But what we were going to. The issue that the Pokémon in each grass are visible, which is a design decision with as many friends as enemies, makes perfect sense when we move through the Wild Area, an area so wide and with a fauna so varied that, If not for the explicit way in which the game tells us what we are going to find and where, it would be totally and absolutely impassable. And even with that, it is very easy to spend hours and hours circling when we get there, observing the way in which dynamic time affects one area and another, changing the Pokémon that live there. If we do this, we will soon realize something: we cannot fight all the battles that are presented to us. A good handful of wild creatures will be more or less at our level, but in a first approximation, many will also take us up to twelve or twenty levels. This fulfills a double function. On the one hand, it shows that the game has lost its ancestral fear of confronting us with Pokémon that have a higher level than ours. That defeat is now something we can contemplate as possible, as in any other RPG worth its salt. And on the other, he tells us that what Espada y Escudo is looking for is that we return to this area again and again, that every time we advance a little, we will reexplore that territory to face challenges that were previously impossible. It will not be until the end of the game when we can really inhabit this area in all its depth, trapping all the Pokémon that inhabit it and exploring all its corners. It shows that the game has lost its ancestral fear of confronting us with Pokémon that have a higher level than ours. That defeat is now something we can contemplate as possible, as in any other RPG worth its salt. And on the other, he tells us that what Espada y Escudo is looking for is that we return to this area again and again, that every time we advance a little, we will reexplore that territory to face challenges that were previously impossible. It will not be until the end of the game when we can really inhabit this area in all its depth, trapping all the Pokémon that inhabit it and exploring all its corners. It shows that the game has lost its ancestral fear of confronting us with Pokémon that have a higher level than ours. That defeat is now something we can contemplate as possible, as in any other RPG worth its salt. And on the other, he tells us that what Espada y Escudo is looking for is that we return to this area again and again, that every time we advance a little, we will reexplore that territory to face challenges that were previously impossible. It will not be until the end of the game when we can really inhabit this area in all its depth, trapping all the Pokémon that inhabit it and exploring all its corners. He tells us that what Espada y Escudo is looking for is that we return to this area again and again, that every time we move forward a little, we will reexplore that territory to face challenges that were previously impossible. It will not be until the end of the game when we can really inhabit this area in all its depth, trapping all the Pokémon that inhabit it and exploring all its corners. He tells us that what Espada y Escudo is looking for is that we return to this area again and again, that every time we move forward a little, we will reexplore that territory to face challenges that were previously impossible. It will not be until the end of the game when we can really inhabit this area in all its depth, trapping all the Pokémon that inhabit it and exploring all its corners.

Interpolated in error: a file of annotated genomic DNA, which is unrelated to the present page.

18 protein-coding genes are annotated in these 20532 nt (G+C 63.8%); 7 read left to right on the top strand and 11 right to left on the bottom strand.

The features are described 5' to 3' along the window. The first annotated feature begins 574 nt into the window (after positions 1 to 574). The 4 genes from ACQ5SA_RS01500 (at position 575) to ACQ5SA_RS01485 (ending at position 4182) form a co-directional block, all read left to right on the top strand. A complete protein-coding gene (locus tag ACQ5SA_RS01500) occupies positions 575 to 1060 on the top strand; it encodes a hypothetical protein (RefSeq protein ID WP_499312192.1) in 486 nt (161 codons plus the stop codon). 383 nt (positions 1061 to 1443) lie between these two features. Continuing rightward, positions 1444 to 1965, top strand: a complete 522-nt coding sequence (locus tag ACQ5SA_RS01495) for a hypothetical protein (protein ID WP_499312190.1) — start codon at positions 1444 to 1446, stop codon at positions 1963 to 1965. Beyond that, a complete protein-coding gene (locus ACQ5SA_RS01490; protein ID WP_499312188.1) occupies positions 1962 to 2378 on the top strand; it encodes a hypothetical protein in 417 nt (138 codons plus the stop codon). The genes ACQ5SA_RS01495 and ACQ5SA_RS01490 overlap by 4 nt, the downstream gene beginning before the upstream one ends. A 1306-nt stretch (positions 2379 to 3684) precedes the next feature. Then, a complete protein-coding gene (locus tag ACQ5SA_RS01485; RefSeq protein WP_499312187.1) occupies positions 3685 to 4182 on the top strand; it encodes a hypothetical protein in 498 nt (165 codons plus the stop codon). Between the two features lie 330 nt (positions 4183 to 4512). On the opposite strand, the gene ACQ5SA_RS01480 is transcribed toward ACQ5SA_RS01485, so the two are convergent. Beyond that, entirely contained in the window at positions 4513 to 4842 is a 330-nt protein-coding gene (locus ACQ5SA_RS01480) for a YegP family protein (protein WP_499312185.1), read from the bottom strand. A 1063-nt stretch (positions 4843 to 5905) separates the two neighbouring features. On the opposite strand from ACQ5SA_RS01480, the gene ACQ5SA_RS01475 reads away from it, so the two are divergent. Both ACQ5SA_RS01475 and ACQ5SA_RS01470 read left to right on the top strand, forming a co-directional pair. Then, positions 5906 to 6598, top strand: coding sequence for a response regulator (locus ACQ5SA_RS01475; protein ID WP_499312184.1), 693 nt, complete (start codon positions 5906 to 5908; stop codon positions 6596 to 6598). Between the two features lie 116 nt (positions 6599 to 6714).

This does not mean that we will not be able to make use of this Area before passing the League. During the adventure we will return to it once and a thousand times, in search of leveling up, making some occasional raid to catch a rare Pokémon or to catch new bugs to add to our team or to our collection. In part, if we can use the Area in this way, it is because the game has a very strict policy of not wasting our time. The fast trip is unlocked from the first moment, the bicycle will let us move more agile almost from the beginning, and some conventions of the saga, such as returning to the Pokémon Center to heal or change our equipment, are eliminated by concrete additions. We will have access to the PC from the device menu at all times,

The mix between the Wild Area and the new structure of the gyms gives enough variety to the game so that, being more or less the same as always, it seems that we are playing a title that brings new things constantly. On the gyms, in particular, there is not much to say: the story that we are competing in a kind of televised and massive league instead of a small-scale challenge adds some excitement to the matter, but little else. More interesting are the Gigamax forms, the mechanics with which the game has decided to replace the Mega Evolutions and the Z forms that did not finish convincing in the previous deliveries, and that for a series of argumentative reasons we can only use in the gyms or in the very, very important clashes. The Gigamax will be the cornerstone of the gymnastics and league matches, and makes them have a new strategic nuance without completely disrupting the rest of the game’s fighting. The Gigamax form of the Pokémon lasts three turns, and makes them a little more resistant and much stronger; in the end, that the adversary enlarges his Pokémon will almost force us to enlarge ours to stand up to him. The game here is to get ahead of the adversary, to transform ourselves before him to win one or two turns of advantage in which they will be unprotected before us. In the battles against other players – real, not the game – it has a special nuance of predicting the opponent’s movements that, without complicating the metagame too much, makes it a little deeper. Without going further,